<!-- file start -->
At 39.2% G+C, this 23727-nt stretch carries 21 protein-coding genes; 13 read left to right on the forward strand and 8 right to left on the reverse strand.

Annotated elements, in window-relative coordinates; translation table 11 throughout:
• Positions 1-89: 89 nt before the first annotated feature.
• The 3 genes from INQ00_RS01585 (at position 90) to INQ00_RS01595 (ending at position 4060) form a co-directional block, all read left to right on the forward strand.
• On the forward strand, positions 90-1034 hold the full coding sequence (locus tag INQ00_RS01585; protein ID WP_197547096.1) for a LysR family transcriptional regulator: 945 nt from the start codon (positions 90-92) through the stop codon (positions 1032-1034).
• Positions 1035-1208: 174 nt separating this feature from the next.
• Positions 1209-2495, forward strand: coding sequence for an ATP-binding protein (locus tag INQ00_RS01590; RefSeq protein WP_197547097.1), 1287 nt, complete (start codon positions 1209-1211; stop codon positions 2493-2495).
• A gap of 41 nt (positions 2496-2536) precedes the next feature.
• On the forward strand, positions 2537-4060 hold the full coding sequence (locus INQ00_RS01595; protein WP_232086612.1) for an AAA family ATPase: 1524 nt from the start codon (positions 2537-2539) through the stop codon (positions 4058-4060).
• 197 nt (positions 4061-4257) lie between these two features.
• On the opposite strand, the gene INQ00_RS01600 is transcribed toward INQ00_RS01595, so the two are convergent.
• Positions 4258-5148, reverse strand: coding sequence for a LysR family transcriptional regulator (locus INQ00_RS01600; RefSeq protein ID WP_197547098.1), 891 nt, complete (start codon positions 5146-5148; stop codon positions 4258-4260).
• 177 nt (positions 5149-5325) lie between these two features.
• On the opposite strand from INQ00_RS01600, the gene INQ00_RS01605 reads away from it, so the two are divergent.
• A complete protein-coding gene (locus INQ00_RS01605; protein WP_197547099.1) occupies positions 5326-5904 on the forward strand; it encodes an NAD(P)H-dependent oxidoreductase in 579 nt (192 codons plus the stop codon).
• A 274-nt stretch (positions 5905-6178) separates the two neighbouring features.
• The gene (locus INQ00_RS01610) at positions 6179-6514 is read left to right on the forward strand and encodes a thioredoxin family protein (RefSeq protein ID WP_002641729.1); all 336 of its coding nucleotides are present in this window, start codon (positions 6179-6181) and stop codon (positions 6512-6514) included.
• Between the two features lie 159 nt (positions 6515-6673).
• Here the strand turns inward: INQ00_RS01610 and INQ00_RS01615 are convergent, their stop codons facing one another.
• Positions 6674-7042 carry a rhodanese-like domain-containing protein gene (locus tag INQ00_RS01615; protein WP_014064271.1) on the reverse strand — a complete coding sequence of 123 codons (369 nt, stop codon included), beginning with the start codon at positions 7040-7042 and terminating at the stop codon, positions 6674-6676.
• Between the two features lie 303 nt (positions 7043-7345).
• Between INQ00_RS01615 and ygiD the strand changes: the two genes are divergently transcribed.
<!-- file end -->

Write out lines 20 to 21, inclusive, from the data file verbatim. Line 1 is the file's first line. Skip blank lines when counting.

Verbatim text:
• Positions 6674-7042 carry a rhodanese-like domain-containing protein gene (locus tag INQ00_RS01615; protein WP_014064271.1) on the reverse strand — a complete coding sequence of 123 codons (369 nt, stop codon included), beginning with the start codon at positions 7040-7042 and terminating at the stop codon, positions 6674-6676.
• Between the two features lie 303 nt (positions 7043-7345).